Third, another reason for the reduction of public executions seems to be related to overall corruption in North Korean society. According to the testimonies of the defectors, there are widespread cases of bribery in the social state. North Koreans who are sentenced to be executed for grave criminal charges evade the execution through bribes and later their charges are reduced or converted to a simple and light punishment.
We cannot definitely say the cases of execution last year decreased evidently, as the North Korean interviewees surveyed are geographically disproportionate. Therefore, we cannot rule out the possibility that more North Korean defectors coming to South Korea may yet say they witnessed or heard of public executions in 2011.
It is worth noting therefore if North Korean leader Kim Jong-un, who became the absolute head of the dynastic regime after his father Kim jong-il`s death last December, will increase public executions to continue horror politics to strengthen his dynastic rule, conduct secret executions, or shift to applying more sentences of hard labor, in cognition of international criticism.
In documents that have been made public, we have found North Korea`s judicial procedures regarding public executions. According to these documents, the North`s court gives the death sentence to criminals as provided by the Criminal Code and related criminal clauses. The condemned criminals are then executed in due course.
In a more detailed case, the Pyongyang City Court gave a death sentence to a man named Ri Song-chol on charges of intentional damage of state properties, as provided by the Criminal Code. In September 2010, the North`s Supreme Court asked the Pyongyang City Court to approve and implement Ri`s execution accordingly.
In another case, the Court of North Phyongan Province gave the death sentence to Kim Chun-nam under the Criminal Code`s appendix article 4. The Supreme Court asked the Pyongyang City Court to approve and implement Ri`s execution accordingly.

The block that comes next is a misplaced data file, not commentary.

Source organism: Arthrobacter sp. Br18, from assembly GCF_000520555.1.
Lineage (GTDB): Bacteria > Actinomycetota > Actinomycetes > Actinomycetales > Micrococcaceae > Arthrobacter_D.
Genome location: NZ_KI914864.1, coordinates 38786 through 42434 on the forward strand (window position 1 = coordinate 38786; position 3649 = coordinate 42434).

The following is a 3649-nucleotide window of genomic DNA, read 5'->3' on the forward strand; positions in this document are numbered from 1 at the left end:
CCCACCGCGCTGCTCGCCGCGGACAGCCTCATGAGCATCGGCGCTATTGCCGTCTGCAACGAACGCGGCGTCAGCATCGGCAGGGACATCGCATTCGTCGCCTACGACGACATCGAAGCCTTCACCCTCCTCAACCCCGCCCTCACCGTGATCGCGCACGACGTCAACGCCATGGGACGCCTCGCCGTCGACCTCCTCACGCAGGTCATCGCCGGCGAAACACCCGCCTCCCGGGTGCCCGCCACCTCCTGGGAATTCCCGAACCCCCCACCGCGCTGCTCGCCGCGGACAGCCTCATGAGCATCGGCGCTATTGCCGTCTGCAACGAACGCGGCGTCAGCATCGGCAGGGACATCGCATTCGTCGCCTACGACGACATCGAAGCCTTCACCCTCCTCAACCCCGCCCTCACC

In another case, the Court of North Phyongan Province gave the death sentence to Kim Chun-nam under the Criminal Code`s appendix article 4. The Supreme Court asked the Phyongan court to implement Kim`s execution.
These documents show the first case of the North keeping the rules of the Criminal Code in conducting its public executions. It is, however, questionable that all public executions are being conducted as provided by the criminal law and procedures as revealed by the above documents.
Forced labor, torture and beatings are commonplace at various North Korean correctional facilities, such as detention houses, prisons and concentration camps. In most cases, guidance members of the prisons conduct cruel acts on those imprisoned, and unit supervisors of the cells or other prison inmates also exercise relentless violence under the direction of the guidance officers.
Nutrition and medical conditions for detainees are very poor at confinement institutes. If a prison inmate`s health is proved to be severe, he or she is exempt from forced labor, but without the benefits of obtaining medical treatment. Forced labor and violent acts frequently lead to injuries and diseases for the prisoners, and some die from malnutrition and fatal diseases.
According to interviews with the North Korean defectors, such infringements of corporal freedom and safety rights occurred most frequently at Chongjin concentration camp in North Hamgyong Province. Of the educational camps, Jongo-ri educational center topped the list of defectors testimony for violation of its inmates` corporal freedom. Of the detention facilities, the Onsung county camp, operated by the state security department, is the most notorious for its human rights infringement.